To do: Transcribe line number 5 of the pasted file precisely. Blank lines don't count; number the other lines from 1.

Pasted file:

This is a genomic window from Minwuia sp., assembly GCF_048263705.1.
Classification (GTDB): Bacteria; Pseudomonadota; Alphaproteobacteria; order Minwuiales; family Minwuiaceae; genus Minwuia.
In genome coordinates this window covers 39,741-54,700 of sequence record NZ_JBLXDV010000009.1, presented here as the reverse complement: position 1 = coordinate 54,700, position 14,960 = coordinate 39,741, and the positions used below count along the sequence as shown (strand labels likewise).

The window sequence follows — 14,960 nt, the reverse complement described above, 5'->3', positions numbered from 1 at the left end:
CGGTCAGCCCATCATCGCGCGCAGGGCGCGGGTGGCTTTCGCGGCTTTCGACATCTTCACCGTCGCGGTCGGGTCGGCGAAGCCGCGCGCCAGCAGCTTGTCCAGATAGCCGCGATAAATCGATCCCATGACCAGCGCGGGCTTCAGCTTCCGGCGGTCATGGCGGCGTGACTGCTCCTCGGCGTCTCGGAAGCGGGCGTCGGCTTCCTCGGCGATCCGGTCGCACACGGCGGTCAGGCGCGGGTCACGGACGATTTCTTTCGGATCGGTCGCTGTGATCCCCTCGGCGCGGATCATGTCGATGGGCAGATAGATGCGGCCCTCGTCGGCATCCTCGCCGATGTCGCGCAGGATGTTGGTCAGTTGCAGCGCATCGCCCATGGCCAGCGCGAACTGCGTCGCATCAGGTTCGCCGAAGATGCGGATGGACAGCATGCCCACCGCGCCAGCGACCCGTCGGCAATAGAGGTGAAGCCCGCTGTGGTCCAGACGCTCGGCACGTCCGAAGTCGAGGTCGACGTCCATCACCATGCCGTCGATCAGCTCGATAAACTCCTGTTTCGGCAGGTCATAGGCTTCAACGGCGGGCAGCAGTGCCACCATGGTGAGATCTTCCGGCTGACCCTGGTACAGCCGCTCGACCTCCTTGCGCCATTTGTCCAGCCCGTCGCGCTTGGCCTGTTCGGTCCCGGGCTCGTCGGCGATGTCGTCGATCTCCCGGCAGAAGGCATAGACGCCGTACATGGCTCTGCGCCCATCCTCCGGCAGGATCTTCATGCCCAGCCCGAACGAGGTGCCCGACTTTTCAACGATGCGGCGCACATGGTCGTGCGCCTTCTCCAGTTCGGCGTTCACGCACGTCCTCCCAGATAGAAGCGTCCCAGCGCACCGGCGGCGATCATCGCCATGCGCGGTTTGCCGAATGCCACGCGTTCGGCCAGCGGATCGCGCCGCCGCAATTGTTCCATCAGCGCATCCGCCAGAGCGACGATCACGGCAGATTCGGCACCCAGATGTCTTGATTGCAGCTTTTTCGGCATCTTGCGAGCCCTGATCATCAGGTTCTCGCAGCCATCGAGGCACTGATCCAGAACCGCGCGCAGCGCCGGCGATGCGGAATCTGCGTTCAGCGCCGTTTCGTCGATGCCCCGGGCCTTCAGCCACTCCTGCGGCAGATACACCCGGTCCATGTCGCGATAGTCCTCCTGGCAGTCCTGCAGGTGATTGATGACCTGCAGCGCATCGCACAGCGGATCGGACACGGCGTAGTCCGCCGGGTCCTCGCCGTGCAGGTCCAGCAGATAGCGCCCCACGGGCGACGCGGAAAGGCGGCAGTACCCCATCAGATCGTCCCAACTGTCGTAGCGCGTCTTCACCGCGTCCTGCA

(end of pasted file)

CGGTCAGCCCATCATCGCGCGCAGGGCGCGGGTGGCTTTCGCGGCTTTCGACATCTTCACCGTCGCGGTCGGGTCGGCGAAGCCGCGCGCCAGCAGCTTGTCCAGATAGCCGCGATAAATCGATCCCATGACCAGCGCGGGCTTCAGCTTCCGGCGGTCATGGCGGCGTGACTGCTCCTCGGCGTCTCGGAAGCGGGCGTCGGCTTCCTCGGCGATCCGGTCGCACACGGCGGTCAGGCGCGGGTCACGGACGATTTCTTTCGGATCGGTCGCTGTGATCCCCTCGGCGCGGATCATGTCGATGGGCAGATAGATGCGGCCCTCGTCGGCATCCTCGCCGATGTCGCGCAGGATGTTGGTCAGTTGCAGCGCATCGCCCATGGCCAGCGCGAACTGCGTCGCATCAGGTTCGCCGAAGATGCGGATGGACAGCATGCCCACCGCGCCAGCGACCCGTCGGCAATAGAGGTGAAGCCCGCTGTGGTCCAGACGCTCGGCACGTCCGAAGTCGAGGTCGACGTCCATCACCATGCCGTCGATCAGCTCGATAAACTCCTGTTTCGGCAGGTCATAGGCTTCAACGGCGGGCAGCAGTGCCACCATGGTGAGATCTTCCGGCTGACCCTGGTACAGCCGCTCGACCTCCTTGCGCCATTTGTCCAGCCCGTCGCGCTTGGCCTGTTCGGTCCCGGGCTCGTCGGCGATGTCGTCGATCTCCCGGCAGAAGGCATAGACGCCGTACATGGCTCTGCGCCCATCCTCCGGCAGGATCTTCATGCCCAGCCCGAACGAGGTGCCCGACTTTTCAACGATGCGGCGCACATGGTCGTGCGCCTTCTCCAGTTCGGCGTTCACGCACGTCCTCCCAGATAGAAGCGTCCCAGCGCACCGGCGGCGATCATCGCCATGCGCGGTTTGCCGAATGCCACGCGTTCGGCCAGCGGATCGCGCCGCCGCAATTGTTCCATCAGCGCATCCGCCAGAGCGACGATCACGGCAGATTCGGCACCCAGATGTCTTGATTGCAGCTTTTTCGGCATCTTGCGAGCCCTGATCATCAGGTTCTCGCAGCCATCGAGGCACTGATCCAGAACCGCGCGCAGCGCCGGCGATGCGGAATCTGCGTTCAGCGCCGTTTCGTCGATGCCCCGGGCCTTCAGCCACTCCTGCGGCAGATACACCCGGTCCATGTCGCGATAGTCCTCCTGGCAGTCCTGCAGGTGATTGATGACCTGCAGCGCATCGCACAGCGGATCGGACACGGCGTAGTCCGCCGGGTCCTCGCCGTGCAGGTCCAGCAGATAGCGCCCCACGGGCGACGCGGAAAGGCGGCAGTACCCCATCAGATCGTCCCAACTGTCGTAGCGCGTCTTCACCGCGTCCTGCA